in the media

Win It

by Robert Kagan and William Kristol
published by
Weekly Standard
 on April 19, 1999

Source: Weekly Standard

Reprinted from the Weekly Standard, April 19, 1999

According to the polls, a majority of the American people support sending U.S. and NATO ground troops into Yugoslavia to defeat Serb forces and stop the slaughter and ethnic cleansing of the Kosovar Albanians. Or, to put it another way: to win this war against Slobodan Milosevic and his army of butchers by whatever means necessary. No doubt much of this popular sentiment comes from Americans watching the daily horrors of Kosovo unfold before their eyes, while the ineffectiveness of ever-so-slowly-escalating NATO airstrikes becomes ever more depressingly apparent.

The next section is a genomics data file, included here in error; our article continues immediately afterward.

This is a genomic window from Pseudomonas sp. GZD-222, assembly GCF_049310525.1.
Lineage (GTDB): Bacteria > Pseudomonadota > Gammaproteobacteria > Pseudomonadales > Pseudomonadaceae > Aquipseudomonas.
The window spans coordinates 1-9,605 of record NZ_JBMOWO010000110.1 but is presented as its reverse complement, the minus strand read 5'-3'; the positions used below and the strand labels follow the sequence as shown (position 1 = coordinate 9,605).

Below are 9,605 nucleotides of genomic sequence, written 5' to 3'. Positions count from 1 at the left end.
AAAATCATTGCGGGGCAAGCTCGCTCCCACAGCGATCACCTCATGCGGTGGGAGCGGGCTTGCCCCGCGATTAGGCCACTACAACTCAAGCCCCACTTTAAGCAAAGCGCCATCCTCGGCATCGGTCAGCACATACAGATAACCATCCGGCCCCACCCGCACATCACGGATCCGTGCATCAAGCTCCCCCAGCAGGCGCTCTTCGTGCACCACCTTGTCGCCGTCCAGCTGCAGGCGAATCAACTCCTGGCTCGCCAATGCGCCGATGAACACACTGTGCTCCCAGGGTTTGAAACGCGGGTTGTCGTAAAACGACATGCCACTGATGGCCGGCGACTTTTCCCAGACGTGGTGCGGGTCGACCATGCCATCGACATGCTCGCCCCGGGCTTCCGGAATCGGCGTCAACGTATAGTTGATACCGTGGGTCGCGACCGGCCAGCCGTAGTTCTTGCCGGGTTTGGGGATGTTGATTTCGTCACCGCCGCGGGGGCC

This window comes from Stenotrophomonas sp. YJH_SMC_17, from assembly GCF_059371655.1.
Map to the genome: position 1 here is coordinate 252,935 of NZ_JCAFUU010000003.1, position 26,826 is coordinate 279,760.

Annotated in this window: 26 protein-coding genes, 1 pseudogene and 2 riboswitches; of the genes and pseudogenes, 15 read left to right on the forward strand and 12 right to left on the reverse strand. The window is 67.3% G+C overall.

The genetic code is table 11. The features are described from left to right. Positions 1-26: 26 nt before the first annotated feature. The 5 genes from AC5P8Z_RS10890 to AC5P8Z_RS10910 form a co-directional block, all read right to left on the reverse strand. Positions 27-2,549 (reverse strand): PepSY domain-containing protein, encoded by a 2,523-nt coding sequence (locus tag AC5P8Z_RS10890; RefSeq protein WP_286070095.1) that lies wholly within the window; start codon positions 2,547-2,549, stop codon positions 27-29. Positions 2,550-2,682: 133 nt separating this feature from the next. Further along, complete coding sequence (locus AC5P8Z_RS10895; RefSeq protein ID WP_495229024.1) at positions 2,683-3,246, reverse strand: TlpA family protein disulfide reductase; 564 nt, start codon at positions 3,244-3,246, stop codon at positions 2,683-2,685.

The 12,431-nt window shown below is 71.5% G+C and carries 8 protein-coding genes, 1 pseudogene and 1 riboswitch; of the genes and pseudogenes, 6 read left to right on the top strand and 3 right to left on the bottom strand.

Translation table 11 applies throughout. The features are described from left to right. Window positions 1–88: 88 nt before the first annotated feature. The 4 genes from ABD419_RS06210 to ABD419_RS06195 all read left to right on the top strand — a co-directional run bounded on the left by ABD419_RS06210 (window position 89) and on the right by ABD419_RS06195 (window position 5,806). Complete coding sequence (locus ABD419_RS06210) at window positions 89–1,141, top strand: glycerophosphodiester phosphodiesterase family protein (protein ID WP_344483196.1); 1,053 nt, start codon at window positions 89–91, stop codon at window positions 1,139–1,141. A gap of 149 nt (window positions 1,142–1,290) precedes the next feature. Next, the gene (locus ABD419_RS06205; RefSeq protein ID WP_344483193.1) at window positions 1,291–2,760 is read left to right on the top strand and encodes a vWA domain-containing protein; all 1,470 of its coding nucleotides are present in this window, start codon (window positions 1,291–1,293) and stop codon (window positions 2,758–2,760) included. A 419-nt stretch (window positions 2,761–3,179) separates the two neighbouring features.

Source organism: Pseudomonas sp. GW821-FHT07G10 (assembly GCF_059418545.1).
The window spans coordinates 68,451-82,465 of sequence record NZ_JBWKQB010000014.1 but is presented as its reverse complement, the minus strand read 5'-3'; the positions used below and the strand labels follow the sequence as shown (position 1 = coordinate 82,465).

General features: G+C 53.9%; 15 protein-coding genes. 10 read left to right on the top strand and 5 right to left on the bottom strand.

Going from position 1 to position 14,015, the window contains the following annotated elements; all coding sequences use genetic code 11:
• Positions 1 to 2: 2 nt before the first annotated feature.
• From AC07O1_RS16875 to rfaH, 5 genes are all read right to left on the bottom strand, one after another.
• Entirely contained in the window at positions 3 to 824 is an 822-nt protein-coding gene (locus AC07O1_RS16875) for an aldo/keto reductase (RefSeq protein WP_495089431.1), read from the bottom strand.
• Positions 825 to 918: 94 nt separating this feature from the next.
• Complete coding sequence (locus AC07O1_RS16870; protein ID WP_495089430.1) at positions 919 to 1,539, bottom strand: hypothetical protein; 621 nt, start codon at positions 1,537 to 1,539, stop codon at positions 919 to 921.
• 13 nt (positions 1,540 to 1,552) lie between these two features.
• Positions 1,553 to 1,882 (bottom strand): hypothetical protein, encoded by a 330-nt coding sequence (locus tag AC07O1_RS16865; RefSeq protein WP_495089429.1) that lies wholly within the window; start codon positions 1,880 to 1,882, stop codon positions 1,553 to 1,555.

But we think American opinion on Kosovo has also been significantly shaped by something else, something often talked about but rarely glimpsed: bold political leadership -- the kind of leadership that shapes polls rather than follows them, the kind that stakes out a position in a crisis without waiting to see which way the pack is running, the kind of leadership for which Americans ordinarily look ordinarily look to their president. Only this time the bold leadership is not coming from the White House, or from the State Department, or from the Pentagon, whose inhabitants, whatever their good intentions, remain paralyzed by fear at the thought of committing ground forces to complete the job they so hesitantly and, as it now appears, ineptly began. No, this time it is coming from a handful of Republican politicians, led by Senator John McCain, who had the guts to get out in front of public opinion and make the case that the moral and strategic stakes in Kosovo are high, and that when America starts a war it needs to win it -- even if that means using ground forces. The happy result of McCain's leadership, along with that of senators Richard Lugar and Chuck Hagel, is that a good portion of the American public has come remarkably quickly to the same conclusion: that winning is the only acceptable option in this crisis. Now other influential Republicans, like congressman Chris Cox, are stepping up to the plate despite their earlier misgivings about the military operation in Kosovo.